1. RCT… brings back lots of memories. The night some mates and I found the demo had been released, we jumped on it like a trampoline covered in cash. My friend had this crappy acrylic trackball that had button-reactive lighting. The drivers for it conflicted with the game in such a way that using right-click would cause the game to crash instantly which was fine, unless you wanted to use the RMB to do something like remove a tree.

    Still, we hot-swapped that 20-minute demo until dawn – ten straight hours, bugs, crashes and limits be damned. Surprising how creative you can get working with existing forestry.

    My favorite customer reaction was to get off the ride, vomit, and then immediately jump in the air with joy, usually vomiting again right after. That’s customer satisfaction.

  2. I spent days on this game. Months, even. I remember being frustrated most by the game and the patrons treating the trains, monorails, and cable cars as rides and not as transportation. I had envisioned theme parks like lily pads, with cable cars linking each disparate sections.

    It didn’t work that way.

    Then again, Locomotion.

  3. I enjoyed many hours spent on this game. I got pretty good at figuring out how to make really fun coasters, and also how to make really profitable coasters. (Shuttle loops and the like always pay off so quickly. My brother and I often made a station-launched inverted coaster that would immediately half-loop, do a full barrel roll, then half loop back down to the track. Cheap, and it made a lot of money cause of the short ride/load time)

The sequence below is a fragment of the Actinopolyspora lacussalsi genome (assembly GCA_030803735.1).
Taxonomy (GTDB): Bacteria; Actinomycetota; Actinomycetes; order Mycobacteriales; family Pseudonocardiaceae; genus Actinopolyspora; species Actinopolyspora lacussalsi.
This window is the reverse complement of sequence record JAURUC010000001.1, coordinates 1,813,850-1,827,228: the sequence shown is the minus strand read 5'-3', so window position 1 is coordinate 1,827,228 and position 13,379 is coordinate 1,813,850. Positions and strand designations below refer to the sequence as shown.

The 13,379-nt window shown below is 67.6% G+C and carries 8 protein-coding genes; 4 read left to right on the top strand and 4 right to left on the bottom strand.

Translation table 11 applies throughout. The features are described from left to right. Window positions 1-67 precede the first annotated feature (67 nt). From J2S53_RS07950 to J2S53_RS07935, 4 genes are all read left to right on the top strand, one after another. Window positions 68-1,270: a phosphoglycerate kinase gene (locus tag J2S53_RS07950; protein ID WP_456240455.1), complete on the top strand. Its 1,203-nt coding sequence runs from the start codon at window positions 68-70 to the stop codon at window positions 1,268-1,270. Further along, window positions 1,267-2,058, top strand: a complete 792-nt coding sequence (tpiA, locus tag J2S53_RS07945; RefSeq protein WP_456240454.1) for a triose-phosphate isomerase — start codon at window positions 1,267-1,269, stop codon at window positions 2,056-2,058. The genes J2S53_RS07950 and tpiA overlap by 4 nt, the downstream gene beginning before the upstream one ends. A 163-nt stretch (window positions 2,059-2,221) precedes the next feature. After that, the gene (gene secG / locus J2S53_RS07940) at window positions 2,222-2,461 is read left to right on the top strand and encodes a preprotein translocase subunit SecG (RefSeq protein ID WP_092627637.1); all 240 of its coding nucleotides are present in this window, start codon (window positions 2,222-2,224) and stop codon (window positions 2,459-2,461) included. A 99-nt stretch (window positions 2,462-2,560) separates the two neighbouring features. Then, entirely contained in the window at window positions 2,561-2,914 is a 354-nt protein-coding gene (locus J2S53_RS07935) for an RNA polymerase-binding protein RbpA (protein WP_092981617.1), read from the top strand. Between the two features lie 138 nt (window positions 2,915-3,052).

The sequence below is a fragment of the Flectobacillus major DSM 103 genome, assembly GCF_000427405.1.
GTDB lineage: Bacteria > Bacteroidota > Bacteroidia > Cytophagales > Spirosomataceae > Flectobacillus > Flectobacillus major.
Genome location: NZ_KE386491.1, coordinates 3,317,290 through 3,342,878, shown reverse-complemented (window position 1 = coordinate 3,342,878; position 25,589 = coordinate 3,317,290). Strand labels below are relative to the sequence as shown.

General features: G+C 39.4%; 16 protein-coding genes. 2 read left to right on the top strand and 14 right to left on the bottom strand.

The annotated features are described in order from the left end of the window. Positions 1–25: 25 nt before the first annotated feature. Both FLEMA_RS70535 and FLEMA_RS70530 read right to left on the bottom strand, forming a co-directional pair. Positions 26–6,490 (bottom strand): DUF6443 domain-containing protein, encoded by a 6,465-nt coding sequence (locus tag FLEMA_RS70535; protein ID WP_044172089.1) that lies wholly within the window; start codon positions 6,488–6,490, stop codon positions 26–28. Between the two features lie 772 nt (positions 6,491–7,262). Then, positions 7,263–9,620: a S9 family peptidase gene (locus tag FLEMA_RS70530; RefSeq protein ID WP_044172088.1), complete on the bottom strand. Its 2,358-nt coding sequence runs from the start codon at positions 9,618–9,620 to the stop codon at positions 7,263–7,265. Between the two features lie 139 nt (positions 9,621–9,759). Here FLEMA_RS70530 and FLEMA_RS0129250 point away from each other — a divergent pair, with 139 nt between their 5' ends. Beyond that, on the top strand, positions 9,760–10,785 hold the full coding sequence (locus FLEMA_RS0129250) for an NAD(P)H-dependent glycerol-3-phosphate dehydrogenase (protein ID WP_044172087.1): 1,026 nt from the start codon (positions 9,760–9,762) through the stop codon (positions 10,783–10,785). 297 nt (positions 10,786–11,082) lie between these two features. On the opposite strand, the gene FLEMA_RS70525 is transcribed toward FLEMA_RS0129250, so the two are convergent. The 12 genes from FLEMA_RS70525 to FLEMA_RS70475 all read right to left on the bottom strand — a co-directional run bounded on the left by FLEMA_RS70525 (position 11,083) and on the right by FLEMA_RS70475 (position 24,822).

But one of the most fun things were the game’s bugs and easter eggs. Naming a character Michael Schumacher meant he always won Go-kart races. If you placed a park visitor on a raised square of land and then quickly raised and lowered the land, sometimes they could fall into the ground, and would continue to plummet until they reached elevation 0 (the game’s minimum elevation-there was no negative). At this point the visitor would vanish, never to return.

    There were also some spectacular times spent trying to make the longest coaster jump. Build your station at maximum height, station launch, then drop as steeply as possibly to height 0, then make a little bump in the track. Bonus points if you got some people to get on first.

    Other experiments included putting all park visitors inside the Coliseum scenery piece. Unable to escape, we hoped they would fight to the death. Alas.

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